Explain why a concentration gradient of a substance across a membrane represents potential energy.
The concentration gradient drives diffusion (potential energy drives kinetic energy).
Distinguish among hypertonic, hypotonic, and isotonic solutions.
Hypertonic solutions have higher solute concentrations. Hypotonic solutions have lower solute concentrations. Isotonic solutions have equal solute concentrations.
Define osmosis and predict the direction of water movement based on differences in solute concentrations.
Osmosis is the diffusion of water across a selectively permeable membrane. Water movement goes from hypotonic solution to hypertonic solution. When isotonic, the water moves at equal rates.
Describe how living cells with and without cell walls regulate water balance.
Cells without cell walls are immersed in an isotonic environment that experiences no net water movement. Water molecules move at the same rate in each direction through osmosis (in hypertonic environment the cell would shrivel and die; in hypotonic, the cell would expand and burst). Cells with cell walls osmoregulate to control water balance using the contractile vacuole to force water out of the cell. The cell wall keeps the cell from bursting, but cannot keep it from shrinking.
Explain how transport proteins facilitate diffusion.
Channel proteins provide hydrophilic corridors for specific molecules. Ion channels open/close depending on chemical/physical stimulus. Other transport proteins translocate the solute binding site and solute across the membrane while the protein changes shape.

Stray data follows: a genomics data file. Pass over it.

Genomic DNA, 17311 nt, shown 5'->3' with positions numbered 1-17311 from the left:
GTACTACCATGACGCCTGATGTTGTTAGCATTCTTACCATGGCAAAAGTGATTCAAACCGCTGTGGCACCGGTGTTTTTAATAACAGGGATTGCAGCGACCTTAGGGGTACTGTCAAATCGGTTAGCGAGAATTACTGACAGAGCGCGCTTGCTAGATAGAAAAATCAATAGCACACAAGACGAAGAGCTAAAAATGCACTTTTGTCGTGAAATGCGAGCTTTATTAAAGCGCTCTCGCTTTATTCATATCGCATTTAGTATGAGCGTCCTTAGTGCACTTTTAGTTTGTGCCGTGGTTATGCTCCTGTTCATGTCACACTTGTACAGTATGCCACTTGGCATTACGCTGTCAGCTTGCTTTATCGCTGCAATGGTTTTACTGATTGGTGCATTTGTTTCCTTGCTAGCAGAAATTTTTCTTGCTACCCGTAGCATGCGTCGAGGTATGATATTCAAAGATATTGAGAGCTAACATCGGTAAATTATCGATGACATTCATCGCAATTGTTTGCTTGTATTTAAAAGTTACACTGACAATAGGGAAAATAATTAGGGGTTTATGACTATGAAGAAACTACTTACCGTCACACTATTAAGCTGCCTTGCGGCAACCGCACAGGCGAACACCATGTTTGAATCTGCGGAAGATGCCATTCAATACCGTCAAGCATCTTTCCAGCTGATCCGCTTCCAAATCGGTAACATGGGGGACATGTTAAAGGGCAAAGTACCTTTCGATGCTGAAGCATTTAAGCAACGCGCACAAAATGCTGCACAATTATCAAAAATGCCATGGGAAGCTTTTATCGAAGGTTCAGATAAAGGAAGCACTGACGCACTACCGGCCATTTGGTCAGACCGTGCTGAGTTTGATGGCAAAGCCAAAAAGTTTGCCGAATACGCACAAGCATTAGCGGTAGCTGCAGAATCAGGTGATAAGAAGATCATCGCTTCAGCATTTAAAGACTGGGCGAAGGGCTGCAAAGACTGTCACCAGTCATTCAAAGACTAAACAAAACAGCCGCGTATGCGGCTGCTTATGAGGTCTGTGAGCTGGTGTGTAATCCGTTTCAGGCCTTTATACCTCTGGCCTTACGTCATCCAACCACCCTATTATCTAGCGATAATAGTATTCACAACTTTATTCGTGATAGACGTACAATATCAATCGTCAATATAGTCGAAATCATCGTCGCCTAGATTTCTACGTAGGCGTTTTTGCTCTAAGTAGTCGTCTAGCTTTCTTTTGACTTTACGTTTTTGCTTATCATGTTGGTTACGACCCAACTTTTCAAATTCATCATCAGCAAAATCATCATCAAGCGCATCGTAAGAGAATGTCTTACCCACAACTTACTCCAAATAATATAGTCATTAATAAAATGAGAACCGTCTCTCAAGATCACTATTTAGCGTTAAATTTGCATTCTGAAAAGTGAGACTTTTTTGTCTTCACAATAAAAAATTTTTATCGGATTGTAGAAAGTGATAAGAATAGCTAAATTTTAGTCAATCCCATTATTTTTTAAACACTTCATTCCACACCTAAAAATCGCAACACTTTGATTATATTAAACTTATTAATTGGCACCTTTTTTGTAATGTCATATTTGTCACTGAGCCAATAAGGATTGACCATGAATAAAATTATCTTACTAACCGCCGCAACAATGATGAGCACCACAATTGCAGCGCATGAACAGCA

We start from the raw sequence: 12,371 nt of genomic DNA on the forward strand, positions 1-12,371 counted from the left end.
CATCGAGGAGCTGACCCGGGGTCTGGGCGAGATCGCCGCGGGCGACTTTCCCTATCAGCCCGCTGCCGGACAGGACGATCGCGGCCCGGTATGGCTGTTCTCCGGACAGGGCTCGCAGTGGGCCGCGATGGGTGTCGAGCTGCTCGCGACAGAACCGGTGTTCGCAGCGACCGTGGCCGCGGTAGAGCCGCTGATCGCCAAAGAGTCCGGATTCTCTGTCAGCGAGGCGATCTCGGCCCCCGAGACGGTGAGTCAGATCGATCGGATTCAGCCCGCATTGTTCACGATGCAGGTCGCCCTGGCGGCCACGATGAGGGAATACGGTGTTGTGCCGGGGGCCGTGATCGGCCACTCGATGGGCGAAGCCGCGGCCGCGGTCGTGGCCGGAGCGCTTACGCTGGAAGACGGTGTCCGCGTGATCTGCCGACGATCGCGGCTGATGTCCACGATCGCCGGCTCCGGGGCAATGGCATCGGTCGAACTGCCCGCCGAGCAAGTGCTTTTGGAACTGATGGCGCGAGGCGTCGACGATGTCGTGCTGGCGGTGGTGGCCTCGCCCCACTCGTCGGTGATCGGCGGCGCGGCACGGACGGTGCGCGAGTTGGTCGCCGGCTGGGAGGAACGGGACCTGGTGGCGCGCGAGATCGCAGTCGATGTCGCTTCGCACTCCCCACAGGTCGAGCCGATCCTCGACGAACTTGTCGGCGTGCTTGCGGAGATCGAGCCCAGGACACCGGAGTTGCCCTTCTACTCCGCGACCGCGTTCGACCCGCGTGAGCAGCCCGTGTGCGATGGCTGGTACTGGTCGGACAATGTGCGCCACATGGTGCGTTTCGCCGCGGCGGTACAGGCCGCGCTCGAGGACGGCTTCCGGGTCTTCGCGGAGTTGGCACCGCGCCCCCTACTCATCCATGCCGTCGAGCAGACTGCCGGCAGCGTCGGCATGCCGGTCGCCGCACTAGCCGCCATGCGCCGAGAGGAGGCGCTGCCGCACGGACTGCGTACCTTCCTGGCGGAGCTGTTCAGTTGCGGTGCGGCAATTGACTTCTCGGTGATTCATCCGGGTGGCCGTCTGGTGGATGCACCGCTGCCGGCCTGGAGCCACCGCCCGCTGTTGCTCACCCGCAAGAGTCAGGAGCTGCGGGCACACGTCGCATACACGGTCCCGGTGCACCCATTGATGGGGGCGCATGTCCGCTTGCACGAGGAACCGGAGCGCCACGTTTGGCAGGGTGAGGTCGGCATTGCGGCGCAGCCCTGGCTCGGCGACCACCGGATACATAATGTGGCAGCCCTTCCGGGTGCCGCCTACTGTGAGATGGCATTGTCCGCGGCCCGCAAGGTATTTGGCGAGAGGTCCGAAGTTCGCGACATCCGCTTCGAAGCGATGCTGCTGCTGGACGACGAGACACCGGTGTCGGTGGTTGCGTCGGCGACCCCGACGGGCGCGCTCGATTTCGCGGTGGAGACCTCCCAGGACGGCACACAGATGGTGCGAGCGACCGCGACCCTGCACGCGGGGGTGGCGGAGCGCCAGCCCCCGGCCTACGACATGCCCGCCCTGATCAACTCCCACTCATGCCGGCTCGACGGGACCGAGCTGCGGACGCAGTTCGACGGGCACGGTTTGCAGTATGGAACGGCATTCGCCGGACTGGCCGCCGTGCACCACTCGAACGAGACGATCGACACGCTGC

Distinguish among osmosis, facilitated diffusion, and active transport.
Osmosis is the diffusion of water across a selectively permeable membrane. Facilitated diffusion is the passive movement of molecules down their concentration gradient via transport proteins. Active transport requires the cell to expend metabolic energy (usually ATP) to enable the cell to maintain internal concentrations of small molecules that would otherwise diffuse across the membrane.
Describe the two forces that combine to produce an electrochemical gradient.
1. Chemical force based on an ion's concentration gradient.
2. Electrical force based on the effect of the membrane potential on the ion's movement.
Explain how an electrogenic pump creates voltage across a membrane.
By pumping electrons across the membrane, the side where the electrons are being taken away has a more positive charge, while the side getting more electrons has a negative charge.
Describe the process of cotransport.
Other molecules aid the target molecule to get through the barrier. More molecules can link up to the target on the way (think of a free ride.)
Explain how large molecules are transported across a cell membrane.
Large molecules use vesicles to cross the membrane. The vesicle is moved by the cytoskeleton to the plasma membrane. When the two membranes come in contact, the bilayers fuse and split the contents to the outside.
Distinguish between pinocytosis and receptor-mediated endocytosis.
Pinocytosis is when a cell creates a vesicle around a droplet of extracellular fluid and all included solutes are taken into the cell. Receptor-mediated endocytosis enables a cell to acquire bulk quantities of specific materials that may be in low concentrations in the environment. This happens when ligands bind to special receptors on the membrane surface and the receptor proteins are in regions coated with coat proteins that bring the bound substances into the cell.